Ian Bishop points out a ‘technical glitch’ in Shubman Gill’s batting technique
Gill scored 259 runs in the Border Gavaskar Trophy at an average and strike-rate of 51.80 and 60.65 respectively.
Updated - Jan 26, 2021 9:53 am
Shubman Gill got his maiden opportunity in Tests cricket after Prithvi Shaw flattered to deceive in the Day-Night Adelaide Test. The 21-year-old donned the Indian whites for the first time at the Melbourne Cricket Ground and he captured the imaginations of the fans and experts. In three Tests, the Fazilka-born managed 259 runs at an impressive average of 51.80.
The fact he scored two half-centuries with a top score of 91 showed the ease he was at in tough batting conditions in Australia. In the meantime, former West Indies fast bowler Ian Bishop reckons that Shubman has a ‘technical glitch’ which the bowlers could cash in on in the future.
Bishop, who’s also a renowned commentator, said that Gill is a leg-side dominant batsman, making him a tad vulnerable on the off-side. The veteran compared Shubman’s technique to that of the Virender Sehwag, another former Indian batter, who’s known for playing attacking cricket.
Bishop analyses Shubman Gill’s batting
“He does have a glitch in technique which I was concerned about. He plays often from the leg stump, or leg side of the ball, which encourages seamers to challenge him around the fourth or fifth stump and bring the outside edge into play,” Bishop told.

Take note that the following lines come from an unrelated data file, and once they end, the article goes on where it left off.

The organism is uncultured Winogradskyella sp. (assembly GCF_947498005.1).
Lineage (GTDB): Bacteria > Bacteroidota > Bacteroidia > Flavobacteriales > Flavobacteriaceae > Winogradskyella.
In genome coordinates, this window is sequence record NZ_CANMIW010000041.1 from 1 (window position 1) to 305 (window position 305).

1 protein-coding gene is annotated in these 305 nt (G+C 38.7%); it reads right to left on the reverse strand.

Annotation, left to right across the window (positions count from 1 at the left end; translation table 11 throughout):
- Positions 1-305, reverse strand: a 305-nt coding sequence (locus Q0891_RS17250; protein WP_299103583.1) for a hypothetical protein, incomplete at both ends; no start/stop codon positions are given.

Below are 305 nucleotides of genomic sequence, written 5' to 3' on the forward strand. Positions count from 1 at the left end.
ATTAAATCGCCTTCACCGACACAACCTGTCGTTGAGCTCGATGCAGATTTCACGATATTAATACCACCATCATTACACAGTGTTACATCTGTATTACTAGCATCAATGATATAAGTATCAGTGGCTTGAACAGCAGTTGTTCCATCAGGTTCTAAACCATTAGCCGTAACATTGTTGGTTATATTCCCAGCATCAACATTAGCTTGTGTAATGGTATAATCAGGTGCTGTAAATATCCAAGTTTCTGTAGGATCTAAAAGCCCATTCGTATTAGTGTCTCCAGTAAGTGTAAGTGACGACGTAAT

“Much in a way like Virender Sehwag used to do and he wasn’t too bad a player. In his final innings at Brisbane, he came across his stumps more at times and didn’t let his hands and bat stray too far from his body where he lost control of his stroke outside his eye line.
“So, he seems aware of it and is prepared to adapt. If he can achieve that, he will be able to continue to score under almost all conditions,” he stated.
Bishop, who picked 279 wickets from 127 matches in his 10-year long international career, was impressed with Gill’s ability to take on the short balls without any inhibitions.
“In Australia, on those slightly bouncier pitches, Gill’s ability to play back and forward appropriately, to take on the short ball with aplomb, as a subcontinental player is the hallmark of the new generation of batsmen,” Bishop added.
Gill’s performances made sure that Mayank Agarwal lost his opening spot and was pushed down to the middle-order. In the last two Tests in Sydney and Brisbane, the youngster opened the batting with Rohit Sharma.